A self-examination(SELF IG-ZAM-IN-A-SHUN) — Using your hands to feel for abnormal tissue in your breast is when you feel for abnormal tissue(AB-NOR-MOL TISH-YOU) — The accumulation of cells that aren't supposed to be there in your own breast. This is a simple and easy test that you perform on yourself. While self-exams(SELF IG-ZAMS) — Using your hands to feel for abnormal tissue in your breast can be done periodically (every month), they will likely only find a large mass(MAS) — An abnormal growth or tissue. The smallest mass you can feel is usually about an inch, like the size of a large grape.
As a result, even if an abnormal mass exists, most women who perform self-examinations won’t be able to feel a mass.
Your doctor can also perform an examination (referred to as a clinician examination(KLIN-ISH-SHUN IG-ZAM-IN-A-SHUN) — Medical professional feeling for abnormal tissue in the breast) of the breast (usually every year), but your doctor will still have the same problem. They also cannot feel a small mass.
Are you surprised by this? If so, you are not alone.
To help you understand why it’s so hard to find abnormal masses through self or clinician exams, imagine having a bag packed full of packing peanuts. In this bag, there is one large grape, and it is your job to find it by blindly feeling the contents of the bag from the outside.
A bag full of packing peanuts is very similar to a woman’s breast. Breast tissue is quite lumpy, and finding the mass, or grape, is very difficult. Sometimes a breast mass can feel a little harder or be painful, but most of the time there is very little difference. Normal breast tissue, benign(BE-NINE) — A growth in the body that is neither invasive nor cancerous and has a very low risk of spreading masses, and breast cancer can all feel the same.
For women who have large or dense(DENSE) — Tissue that is firm and hard to compress (firm) breasts, finding masses through self-examinations can be even harder. As the size and the fullness of the breast increases, it becomes more difficult to find a mass. Similarly, the bigger the bag or the more peanuts packed into the bag, the more difficult it is to find the grape.
Many women feel guilty about not being able to find an abnormal mass earlier, but it is not their fault.
Self-examinations and clinical examinations provide only a small benefit for breast cancer patients.1,2 In fact, you may be even more surprised to learn that self-exams and clinical exams are not recommended screening tests(SKREE-NING TESTS) — A procedure used to discover a disease at an early stage on some national guidelines. However, since self-exams are not harmful to do, and they can help some patients, we suggest continuing to do them every month.
So how can you spot breast cancer early? You need better screening tests.
The most common form of screening(SKREE-NING) — Using a test to find a specific disease or condition at an early point in the course of a disease for breast cancer is a mammogram(MAM-O-GRAM) — A screening test that uses x-rays to look for breast cancer. Mammograms are well-proven to find breast cancer early and can improve your chances of beating breast cancer if done regularly.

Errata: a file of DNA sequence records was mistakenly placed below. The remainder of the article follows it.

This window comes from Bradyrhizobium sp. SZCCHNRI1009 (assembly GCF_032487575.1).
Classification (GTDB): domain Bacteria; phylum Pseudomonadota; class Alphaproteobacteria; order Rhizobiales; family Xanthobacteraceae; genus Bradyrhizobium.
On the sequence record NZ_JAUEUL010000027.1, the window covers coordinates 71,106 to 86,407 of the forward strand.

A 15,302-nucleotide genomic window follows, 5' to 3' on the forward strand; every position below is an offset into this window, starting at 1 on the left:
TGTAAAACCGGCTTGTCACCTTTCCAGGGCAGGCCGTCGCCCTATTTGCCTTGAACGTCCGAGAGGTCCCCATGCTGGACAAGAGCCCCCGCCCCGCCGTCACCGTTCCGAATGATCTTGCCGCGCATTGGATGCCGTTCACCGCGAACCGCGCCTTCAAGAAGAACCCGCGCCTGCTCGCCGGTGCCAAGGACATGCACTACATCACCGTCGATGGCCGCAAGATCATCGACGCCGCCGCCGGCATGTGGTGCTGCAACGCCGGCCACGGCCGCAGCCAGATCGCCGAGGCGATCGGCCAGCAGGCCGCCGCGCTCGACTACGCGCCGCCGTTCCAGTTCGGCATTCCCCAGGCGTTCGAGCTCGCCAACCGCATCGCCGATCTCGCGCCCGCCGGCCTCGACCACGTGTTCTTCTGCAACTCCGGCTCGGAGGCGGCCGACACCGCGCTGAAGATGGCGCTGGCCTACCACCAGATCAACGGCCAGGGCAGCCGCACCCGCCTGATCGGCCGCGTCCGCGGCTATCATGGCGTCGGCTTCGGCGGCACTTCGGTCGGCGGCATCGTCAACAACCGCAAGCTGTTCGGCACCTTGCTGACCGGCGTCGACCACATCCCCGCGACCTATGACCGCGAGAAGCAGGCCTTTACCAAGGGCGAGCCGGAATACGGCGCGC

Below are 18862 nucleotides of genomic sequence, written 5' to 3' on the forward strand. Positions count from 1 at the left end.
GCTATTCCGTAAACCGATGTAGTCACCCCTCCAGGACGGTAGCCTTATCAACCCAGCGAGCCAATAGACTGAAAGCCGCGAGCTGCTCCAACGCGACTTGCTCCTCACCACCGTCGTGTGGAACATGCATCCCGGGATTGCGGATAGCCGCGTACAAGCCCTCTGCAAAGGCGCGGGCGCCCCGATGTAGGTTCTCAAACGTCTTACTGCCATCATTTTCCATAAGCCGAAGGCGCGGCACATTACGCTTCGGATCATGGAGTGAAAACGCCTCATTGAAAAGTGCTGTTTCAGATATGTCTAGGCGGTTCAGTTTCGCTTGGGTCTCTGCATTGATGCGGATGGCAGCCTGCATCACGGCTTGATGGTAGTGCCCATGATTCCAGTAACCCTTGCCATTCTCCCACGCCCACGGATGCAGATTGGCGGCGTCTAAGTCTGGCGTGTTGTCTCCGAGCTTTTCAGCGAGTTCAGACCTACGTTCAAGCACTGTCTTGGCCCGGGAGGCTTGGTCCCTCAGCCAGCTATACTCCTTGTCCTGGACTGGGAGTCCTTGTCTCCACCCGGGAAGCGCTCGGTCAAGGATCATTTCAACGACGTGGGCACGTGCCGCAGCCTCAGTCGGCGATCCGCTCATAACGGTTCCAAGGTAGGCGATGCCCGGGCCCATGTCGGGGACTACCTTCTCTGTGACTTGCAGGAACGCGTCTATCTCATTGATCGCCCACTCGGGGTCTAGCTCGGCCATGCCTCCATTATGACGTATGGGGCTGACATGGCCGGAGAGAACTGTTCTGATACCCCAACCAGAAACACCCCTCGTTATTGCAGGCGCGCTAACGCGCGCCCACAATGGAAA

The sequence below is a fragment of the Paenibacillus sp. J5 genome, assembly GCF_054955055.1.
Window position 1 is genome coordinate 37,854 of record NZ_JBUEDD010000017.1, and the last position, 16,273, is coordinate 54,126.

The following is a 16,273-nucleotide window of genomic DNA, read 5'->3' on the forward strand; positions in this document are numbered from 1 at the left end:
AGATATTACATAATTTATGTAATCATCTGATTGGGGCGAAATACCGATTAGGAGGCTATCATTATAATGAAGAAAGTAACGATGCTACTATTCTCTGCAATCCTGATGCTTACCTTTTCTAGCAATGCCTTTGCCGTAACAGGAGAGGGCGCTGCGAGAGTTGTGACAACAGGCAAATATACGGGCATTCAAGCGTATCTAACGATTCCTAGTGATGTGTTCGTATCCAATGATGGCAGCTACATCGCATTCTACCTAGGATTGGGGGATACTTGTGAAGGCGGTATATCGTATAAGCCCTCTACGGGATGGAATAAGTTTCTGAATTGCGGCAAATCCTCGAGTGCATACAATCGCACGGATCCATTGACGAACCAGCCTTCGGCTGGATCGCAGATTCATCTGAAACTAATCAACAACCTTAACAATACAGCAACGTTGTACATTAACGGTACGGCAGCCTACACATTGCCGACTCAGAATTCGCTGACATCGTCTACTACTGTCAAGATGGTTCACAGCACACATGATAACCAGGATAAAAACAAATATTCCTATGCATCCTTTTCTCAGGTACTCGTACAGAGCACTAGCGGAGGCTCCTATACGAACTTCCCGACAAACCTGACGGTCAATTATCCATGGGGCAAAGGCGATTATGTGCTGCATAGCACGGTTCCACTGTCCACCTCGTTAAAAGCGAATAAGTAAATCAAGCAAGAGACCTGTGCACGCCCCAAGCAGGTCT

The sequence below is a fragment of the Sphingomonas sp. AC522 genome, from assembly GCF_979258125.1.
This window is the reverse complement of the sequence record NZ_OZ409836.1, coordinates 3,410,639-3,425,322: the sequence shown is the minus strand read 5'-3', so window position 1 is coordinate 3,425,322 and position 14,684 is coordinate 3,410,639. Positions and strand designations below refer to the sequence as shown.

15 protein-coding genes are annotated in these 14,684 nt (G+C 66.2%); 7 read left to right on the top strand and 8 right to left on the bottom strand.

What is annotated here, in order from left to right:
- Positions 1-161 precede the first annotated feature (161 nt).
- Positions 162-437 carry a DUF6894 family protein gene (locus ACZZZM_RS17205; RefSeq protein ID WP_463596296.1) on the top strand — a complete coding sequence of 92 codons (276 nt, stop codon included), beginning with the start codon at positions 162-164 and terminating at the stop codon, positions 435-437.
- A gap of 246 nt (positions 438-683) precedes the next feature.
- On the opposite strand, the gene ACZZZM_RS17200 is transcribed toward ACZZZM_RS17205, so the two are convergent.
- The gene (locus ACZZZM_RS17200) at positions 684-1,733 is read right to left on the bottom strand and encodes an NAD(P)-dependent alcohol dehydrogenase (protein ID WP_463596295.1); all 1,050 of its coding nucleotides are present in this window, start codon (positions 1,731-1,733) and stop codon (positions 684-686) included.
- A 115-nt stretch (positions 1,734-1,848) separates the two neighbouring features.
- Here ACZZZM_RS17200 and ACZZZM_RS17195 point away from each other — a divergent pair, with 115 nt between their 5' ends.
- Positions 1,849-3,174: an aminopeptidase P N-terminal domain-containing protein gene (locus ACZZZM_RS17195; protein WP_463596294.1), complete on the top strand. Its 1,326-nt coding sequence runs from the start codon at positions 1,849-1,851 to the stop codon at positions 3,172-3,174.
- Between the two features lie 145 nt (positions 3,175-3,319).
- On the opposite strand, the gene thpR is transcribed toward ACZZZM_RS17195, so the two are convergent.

A mammogram, in case you haven’t had one, is an x-ray(EX-RAY) — Energy particles that pass through tissue to obtain an image of the body of your breast. Doctors use the x-ray to tell the difference between normal and abnormal breast tissue, allowing them to spot abnormal tissue that is much smaller than a grape.
Mammograms are like standing in a lush garden, searching for a single dandelion among many normal flowers. Sometimes you will miss a single dandelion hiding under another flower. Mammograms, unfortunately, are not perfect, missing an average of 16% of cancers.3 These unseen masses are sometimes the ones found through self-examination.
So, please get your mammograms when they are recommended. And if you do find a hard or growing mass in your breast during a self-examination, see your doctor.
Not sure if you should be getting a mammogram or how to set it up? Here are the What, Who, Why, When, Where, and What Else of Mammograms.
Finally, remember breast cancer just happens and sometimes even in the young and unexpected. Read our book, How Breast Cancer Is Like a Dandelion to learn more about breast cancer high-risk factors, prevention options, and screening.
And, if you, unfortunately, know someone who has been diagnosed with breast cancer, be a Girlfriend In Action. Help her through this difficult time by passing this book onto her, giving her a place to start and a guide through her journey.
- Thomas DB, Gao DL, Ray RM, et al. Randomized trial of breast self-examination in Shanghai: Final results. JNCI Journal of the National Cancer Institute. 2002;94(19):1445–1457. doi:10.1093/jnci/94.19.1445.
- Semiglazov VF, Mikhailov EA, Manikhas AG, et al. Final results of Russia/WHO prospective randomized trial of breast self-examination (1985–2003). European Journal of Cancer Supplements. 2004;2(3):87. doi:10.1016/s1359-6349(04)90712-4.
- Performance Measures for 1,838,372 Screening Mammography Examinations1 from 2004 to 2008 by Age -- based on BCSC data through 2009. Breast Cancer Surveillance Consortium. http://breastscreening.cancer.gov/data/performance/screening/2009/perf_age.html. Accessed February 14, 2017.